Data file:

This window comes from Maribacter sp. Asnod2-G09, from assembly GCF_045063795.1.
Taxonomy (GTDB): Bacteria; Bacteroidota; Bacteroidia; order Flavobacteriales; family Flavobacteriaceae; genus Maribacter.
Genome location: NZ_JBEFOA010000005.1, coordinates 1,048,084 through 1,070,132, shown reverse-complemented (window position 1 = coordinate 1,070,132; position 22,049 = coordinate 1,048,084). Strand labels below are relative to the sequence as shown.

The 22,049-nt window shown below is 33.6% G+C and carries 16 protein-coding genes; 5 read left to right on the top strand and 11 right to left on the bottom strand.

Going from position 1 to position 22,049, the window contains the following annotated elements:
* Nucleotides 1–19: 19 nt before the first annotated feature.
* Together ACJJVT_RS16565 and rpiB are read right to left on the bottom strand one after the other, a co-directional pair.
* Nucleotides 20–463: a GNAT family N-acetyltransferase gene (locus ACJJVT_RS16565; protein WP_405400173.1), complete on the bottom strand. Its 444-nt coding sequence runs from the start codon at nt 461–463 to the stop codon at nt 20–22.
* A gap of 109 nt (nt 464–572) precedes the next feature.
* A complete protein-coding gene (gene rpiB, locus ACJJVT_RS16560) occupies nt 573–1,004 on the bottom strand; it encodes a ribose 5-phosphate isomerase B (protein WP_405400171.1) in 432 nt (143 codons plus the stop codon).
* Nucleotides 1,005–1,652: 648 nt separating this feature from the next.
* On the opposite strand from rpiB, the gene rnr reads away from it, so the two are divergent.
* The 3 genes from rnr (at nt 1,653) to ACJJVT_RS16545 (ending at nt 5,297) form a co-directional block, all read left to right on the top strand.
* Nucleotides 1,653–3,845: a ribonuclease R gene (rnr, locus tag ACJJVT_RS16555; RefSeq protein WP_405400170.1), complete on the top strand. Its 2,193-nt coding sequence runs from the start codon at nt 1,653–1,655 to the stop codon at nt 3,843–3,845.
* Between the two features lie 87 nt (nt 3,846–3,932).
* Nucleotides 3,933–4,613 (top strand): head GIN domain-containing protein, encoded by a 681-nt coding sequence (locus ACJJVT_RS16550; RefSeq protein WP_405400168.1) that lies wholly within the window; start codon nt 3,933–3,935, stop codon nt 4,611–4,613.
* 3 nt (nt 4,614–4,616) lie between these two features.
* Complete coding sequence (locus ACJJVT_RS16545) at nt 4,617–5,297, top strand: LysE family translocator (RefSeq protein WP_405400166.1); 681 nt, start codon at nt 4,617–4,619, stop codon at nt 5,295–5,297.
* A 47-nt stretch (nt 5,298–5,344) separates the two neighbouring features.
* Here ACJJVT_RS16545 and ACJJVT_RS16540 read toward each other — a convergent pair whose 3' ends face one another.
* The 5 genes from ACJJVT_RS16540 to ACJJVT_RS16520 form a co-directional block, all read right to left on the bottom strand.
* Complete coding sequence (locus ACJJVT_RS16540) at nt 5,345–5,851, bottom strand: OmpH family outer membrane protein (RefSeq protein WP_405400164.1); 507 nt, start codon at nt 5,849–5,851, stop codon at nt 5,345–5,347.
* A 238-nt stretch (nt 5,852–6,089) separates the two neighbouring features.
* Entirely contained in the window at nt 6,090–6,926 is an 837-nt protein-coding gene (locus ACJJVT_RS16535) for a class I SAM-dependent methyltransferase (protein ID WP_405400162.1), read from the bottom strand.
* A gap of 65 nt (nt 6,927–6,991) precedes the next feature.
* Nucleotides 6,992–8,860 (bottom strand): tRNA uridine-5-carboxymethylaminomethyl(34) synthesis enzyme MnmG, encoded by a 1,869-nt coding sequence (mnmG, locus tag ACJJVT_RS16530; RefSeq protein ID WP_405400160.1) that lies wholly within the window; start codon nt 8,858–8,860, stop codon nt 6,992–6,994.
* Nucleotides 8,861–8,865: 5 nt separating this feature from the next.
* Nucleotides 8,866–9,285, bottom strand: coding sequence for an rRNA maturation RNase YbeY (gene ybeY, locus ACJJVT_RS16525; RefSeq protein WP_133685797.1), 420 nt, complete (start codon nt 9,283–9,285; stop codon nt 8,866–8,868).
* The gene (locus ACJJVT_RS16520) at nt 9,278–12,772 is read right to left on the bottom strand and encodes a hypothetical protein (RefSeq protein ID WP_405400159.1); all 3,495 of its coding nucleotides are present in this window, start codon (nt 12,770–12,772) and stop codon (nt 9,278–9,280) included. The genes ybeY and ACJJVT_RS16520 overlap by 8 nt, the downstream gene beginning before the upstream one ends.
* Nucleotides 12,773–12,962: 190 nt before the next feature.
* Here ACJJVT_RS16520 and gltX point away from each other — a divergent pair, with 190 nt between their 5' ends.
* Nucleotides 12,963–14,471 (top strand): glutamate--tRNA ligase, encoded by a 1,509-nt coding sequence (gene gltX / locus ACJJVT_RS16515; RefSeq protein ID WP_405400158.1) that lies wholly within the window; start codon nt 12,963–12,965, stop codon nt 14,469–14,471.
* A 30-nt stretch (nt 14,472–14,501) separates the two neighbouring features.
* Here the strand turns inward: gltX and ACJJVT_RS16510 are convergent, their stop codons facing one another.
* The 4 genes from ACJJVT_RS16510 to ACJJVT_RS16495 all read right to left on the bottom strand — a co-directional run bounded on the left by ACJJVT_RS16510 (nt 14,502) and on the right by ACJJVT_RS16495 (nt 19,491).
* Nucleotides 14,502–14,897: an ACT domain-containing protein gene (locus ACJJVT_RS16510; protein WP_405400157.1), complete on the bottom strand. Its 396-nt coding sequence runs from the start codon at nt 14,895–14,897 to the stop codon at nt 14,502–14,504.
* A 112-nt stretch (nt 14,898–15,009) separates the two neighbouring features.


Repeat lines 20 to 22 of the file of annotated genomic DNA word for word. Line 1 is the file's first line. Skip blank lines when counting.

* Here ACJJVT_RS16545 and ACJJVT_RS16540 read toward each other — a convergent pair whose 3' ends face one another.
* The 5 genes from ACJJVT_RS16540 to ACJJVT_RS16520 form a co-directional block, all read right to left on the bottom strand.
* Complete coding sequence (locus ACJJVT_RS16540) at nt 5,345–5,851, bottom strand: OmpH family outer membrane protein (RefSeq protein WP_405400164.1); 507 nt, start codon at nt 5,849–5,851, stop codon at nt 5,345–5,347.